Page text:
I love all the elements. My only advice: Make the title bigger!  Right now it looks hesitant. In fact, the only reason the snowy landscape exists is to have a place to put the title; instead, crop it so the cabin is right in the lower right corner, and boldly splash the title right across the heart aurora!

Anyone else think different?

Two Moon Rebellion

The author says:

A man leaves his planetary defense system in hopes of joining the planet’s police force. What he finds out changes the course of his life and the planet. This is a SciFi novel set on a planet in another galaxy. The target audience would include Star Wars fans.

Two Moon

Two Moon

Nathan says:

I’ll be painfully honest: If I had seen this for sale on Amazon, I’ve have posted it on LousyBookCovers.com. It’s completely underwhelming, especially for a genre as slam-bang as space opera. The font, Times New Roman, is the most common one in the world. The moons are dull and featureless — and the upper one is visibly “stretched,” instead of being spherical.  Even the starscape is boring.

What would I do? I would awesome it up!  Use a mechanical or futuristic font, and then add flares and rivets! Texturize the moons! Add a rainbow nebula to the starscape! (Did you know that every photo on the NASA website is free for public use? They’ve already been paid for with your tax dollars.)

If you don’t feel at all confident in your abilities to use PhotoShop or a similar program to get the results you want, the other option is simple: A quick search for “space opera” on DeviantArt.com gives me over 6,000 results. Find some pre-existing artwork you like (it shouldn’t be hard, as the cover you already tried had very little content that related specifically to you book), message that artist and offer him/her fifty bucks for the use of their art on your book. They might even put in the title and byline for you.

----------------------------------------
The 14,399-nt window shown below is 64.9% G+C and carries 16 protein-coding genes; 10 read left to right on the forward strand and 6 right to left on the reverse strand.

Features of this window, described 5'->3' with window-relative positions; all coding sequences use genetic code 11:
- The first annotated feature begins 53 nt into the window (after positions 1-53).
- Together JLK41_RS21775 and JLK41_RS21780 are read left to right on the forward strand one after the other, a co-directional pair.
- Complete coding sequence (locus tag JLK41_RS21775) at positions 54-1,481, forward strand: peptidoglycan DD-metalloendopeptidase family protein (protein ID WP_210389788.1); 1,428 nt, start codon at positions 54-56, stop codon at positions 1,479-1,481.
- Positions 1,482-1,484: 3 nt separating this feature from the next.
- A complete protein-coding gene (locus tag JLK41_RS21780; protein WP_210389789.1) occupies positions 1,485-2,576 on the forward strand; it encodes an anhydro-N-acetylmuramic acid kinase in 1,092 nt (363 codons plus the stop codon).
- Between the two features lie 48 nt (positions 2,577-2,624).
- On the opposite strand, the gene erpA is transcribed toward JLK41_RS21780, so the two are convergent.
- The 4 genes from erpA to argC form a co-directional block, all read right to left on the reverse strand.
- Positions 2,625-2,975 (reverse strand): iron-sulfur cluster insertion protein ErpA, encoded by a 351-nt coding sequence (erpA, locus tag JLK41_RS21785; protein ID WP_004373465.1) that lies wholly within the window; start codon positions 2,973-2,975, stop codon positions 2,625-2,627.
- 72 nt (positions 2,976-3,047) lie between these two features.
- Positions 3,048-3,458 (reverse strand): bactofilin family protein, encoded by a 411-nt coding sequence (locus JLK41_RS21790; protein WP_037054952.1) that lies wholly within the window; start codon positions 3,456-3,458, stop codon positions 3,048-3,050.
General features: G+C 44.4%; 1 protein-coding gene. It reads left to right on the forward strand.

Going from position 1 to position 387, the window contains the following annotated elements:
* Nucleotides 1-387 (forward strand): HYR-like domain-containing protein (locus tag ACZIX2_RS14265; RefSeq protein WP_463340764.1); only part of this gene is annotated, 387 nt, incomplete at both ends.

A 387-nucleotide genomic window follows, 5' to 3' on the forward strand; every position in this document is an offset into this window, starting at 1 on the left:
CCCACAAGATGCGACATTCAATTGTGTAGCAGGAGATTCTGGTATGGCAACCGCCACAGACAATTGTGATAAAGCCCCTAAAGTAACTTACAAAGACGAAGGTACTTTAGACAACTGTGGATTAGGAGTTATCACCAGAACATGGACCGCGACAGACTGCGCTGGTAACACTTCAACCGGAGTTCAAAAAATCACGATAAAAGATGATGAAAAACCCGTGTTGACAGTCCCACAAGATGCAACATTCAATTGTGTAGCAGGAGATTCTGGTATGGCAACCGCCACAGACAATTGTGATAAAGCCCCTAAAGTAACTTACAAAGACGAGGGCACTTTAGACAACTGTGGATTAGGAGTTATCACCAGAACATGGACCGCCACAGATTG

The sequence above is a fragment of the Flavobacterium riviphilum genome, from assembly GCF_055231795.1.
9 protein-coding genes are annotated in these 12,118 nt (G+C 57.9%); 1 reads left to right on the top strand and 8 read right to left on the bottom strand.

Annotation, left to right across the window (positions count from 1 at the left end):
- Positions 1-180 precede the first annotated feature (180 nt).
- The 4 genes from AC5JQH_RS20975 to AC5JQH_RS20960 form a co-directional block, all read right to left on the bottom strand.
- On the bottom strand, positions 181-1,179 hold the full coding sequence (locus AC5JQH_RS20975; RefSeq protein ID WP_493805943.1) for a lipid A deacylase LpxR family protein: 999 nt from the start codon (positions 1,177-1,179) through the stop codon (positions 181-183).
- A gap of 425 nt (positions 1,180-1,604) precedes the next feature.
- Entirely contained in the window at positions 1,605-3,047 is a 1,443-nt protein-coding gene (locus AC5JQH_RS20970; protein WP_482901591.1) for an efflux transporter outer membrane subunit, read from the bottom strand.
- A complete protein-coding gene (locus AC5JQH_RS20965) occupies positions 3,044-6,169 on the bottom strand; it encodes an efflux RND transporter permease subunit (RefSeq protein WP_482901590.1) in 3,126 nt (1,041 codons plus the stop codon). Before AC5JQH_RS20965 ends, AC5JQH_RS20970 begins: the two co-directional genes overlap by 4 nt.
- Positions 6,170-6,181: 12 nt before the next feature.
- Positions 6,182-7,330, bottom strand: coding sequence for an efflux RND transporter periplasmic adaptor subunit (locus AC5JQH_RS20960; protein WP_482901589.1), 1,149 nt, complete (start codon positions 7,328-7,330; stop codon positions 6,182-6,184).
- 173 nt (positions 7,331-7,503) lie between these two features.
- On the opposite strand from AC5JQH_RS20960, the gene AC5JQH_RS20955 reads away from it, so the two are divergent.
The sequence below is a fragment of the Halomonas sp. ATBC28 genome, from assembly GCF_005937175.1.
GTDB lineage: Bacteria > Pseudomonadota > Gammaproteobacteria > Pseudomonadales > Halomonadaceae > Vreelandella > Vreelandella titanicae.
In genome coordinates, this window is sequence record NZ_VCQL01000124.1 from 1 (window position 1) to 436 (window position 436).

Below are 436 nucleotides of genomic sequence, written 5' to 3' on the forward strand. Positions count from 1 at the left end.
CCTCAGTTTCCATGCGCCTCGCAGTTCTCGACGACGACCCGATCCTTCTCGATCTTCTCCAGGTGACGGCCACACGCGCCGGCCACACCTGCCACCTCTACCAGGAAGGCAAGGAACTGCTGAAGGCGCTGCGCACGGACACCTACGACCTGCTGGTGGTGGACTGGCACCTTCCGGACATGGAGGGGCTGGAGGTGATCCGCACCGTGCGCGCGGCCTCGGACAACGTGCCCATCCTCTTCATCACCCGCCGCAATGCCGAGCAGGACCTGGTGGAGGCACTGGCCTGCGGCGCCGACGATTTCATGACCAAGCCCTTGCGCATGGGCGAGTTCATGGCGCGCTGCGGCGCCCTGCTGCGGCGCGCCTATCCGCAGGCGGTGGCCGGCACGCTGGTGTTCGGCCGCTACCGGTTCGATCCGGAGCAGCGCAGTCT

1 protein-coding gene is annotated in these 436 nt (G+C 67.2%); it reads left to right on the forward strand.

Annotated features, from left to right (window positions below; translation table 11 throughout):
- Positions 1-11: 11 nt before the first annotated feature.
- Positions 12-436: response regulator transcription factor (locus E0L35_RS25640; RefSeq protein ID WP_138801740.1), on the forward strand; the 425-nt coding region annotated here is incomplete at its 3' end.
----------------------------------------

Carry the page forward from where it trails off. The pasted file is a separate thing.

Good luck!

Oak Point

The author says:

OAK POINT is commercial fiction for readers who experienced the sixties, or would have liked to. It is the story of two girls coming of age in 1969, one of whom has an affair with the neighbor of Countess Mona von Bismarck. It also explores the world of French haute couture, especially Balenciaga, and Long Island society as it stood in those free-wheeling days. A “Roman à clef” based on real people and events, the cover is a map of Oak Point, which I grew up next door to in the 50s-60s. Other parts are set in Paris, NYC, & KY.

OP cover 4.4

OP cover 4.4

Nathan says:

I think the main problems are immediately apparent if you look at the thumbnail: The title isn’t very readable, the byline is completely obscured, and the map — which is always an arresting image — barely looks like a map, thanks to the color treatment.

Here’s what I would try:

  • Put the map in “map colors” — either its original color scheme, or a beige-and-coffee color scheme that looks like well-used paper. Overly a texture of crumpled paper (not too strong, and stronger at the edges) to map it look like an honest-to-goodness used map.
  • There’s no design reason to have the title shifted to the left; centering and enlarging it makes it look less like an afterthought.  If the background map is in for-real map colors, the color you have for the title should stand out better, but I’d still look at other fonts — something that does better at evoking either the time or place.  Find some old paperbacks or fashion magazines from 1969 for ideas.
  • Separate “A Novel” from the rest of the byline.  Put “A Novel” under the title, and your name someplace separate like at the bottom.  You can then increase the size of your name, making it more readable. I’d play with the font here, too, to give it some of the flavor of your setting. (Those fonts are especially important on your cover because, without cues given by the fonts, the old map might make it look like a pirate adventure.)

I get the suspicion that, even once those changes are made, the cover will still want something else, but I’m not foresightful enough to know what that would be.

Other ideas?